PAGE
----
High Hormone Levels Put Young Black Males at Risk for Cardiovascular Disease

Medical News Today, December 12, 2012

Increased levels of the hormone c in young black males correlate with an unhealthy chain of events that starts with retaining too much salt and results in an enlarged heart muscle, researchers say.

The findings indicate physicians may want to reach for aldosterone inhibitors early in their effort to control blood pressure and reduce cardiovascular risk in young black males.

Their studies of a cohort of 191 healthy black and white 15- to 19-year-olds showed that only in the black males was higher aldosterone associated with impaired sodium excretion, increased blood pressure and enlargement of the left pumping chamber of the heart, said Dr. Gregory A. Harshfield, hypertension researcher at the Medical College of Georgia and Institute of Public and Preventive Health at Georgia Health Sciences University.

“It’s a clear pathway and is consistent with the idea that is the highest risk group for developing earlier and more severe cases of hypertension,” Harshfield said. {snip} Harshfield’s studies have shown that black males particularly have a problem with blood pressure returning to normal following stress because of an impaired ability to eliminate sodium.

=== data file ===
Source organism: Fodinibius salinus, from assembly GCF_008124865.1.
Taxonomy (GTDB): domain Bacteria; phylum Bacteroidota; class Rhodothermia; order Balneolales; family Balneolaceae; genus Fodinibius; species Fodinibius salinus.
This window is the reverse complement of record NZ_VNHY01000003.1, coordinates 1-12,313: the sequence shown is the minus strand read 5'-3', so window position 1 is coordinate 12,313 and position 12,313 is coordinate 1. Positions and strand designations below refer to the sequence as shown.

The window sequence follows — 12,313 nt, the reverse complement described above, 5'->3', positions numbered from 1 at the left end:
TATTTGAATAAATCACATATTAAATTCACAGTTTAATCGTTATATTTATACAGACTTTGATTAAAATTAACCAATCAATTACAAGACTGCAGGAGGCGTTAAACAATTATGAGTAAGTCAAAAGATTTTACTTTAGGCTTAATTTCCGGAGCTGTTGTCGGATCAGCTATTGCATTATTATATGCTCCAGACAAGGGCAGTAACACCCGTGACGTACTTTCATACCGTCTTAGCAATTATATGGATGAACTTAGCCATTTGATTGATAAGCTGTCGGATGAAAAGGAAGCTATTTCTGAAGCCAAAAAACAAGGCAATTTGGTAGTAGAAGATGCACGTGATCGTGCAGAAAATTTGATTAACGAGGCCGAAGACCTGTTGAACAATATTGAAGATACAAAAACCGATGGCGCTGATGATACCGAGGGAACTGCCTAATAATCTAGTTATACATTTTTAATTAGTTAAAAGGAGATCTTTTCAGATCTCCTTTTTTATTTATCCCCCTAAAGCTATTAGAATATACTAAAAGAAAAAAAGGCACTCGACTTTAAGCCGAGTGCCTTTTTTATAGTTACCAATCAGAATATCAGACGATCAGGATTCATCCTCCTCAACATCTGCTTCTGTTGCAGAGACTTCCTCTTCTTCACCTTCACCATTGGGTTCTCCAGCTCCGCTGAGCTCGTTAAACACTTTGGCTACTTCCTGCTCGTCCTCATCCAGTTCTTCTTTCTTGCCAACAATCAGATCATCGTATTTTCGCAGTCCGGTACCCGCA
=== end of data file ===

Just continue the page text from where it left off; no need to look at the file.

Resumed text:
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The steroid hormone aldosterone, produced by the adrenal gland, is part of a renin-angiotensin-aldosterone system that helps the body regulate blood pressure and sodium retention. Aldosterone acts on the kidneys, prompting them to hold onto sodium which increases blood pressure. While that can be an asset in some finite scenarios, such as having limited access to water over an extended period, it can become a major health liability in the everyday world where you can consume a day’s sodium requirement in single pack of crackers, Murro said.

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Interestingly, only 16 of the study participants were obese, and there was no significant correlation between obesity—a major contributor to hypertension and heart disease—and higher aldosterone.

Similar studies are needed in hypertensive youth or those with a family history of high blood pressure to see if their findings hold, the researchers said. One of the newer, more selective aldosterone blockers, eplerenone, has proven more effective than the angiotensin II receptor blocker losartan at treating hypertension in a predominantly black, adult male population. While angiotensin is a precursor for aldosterone, at least one study indicates it’s not very effective at directly suppressing aldosterone.

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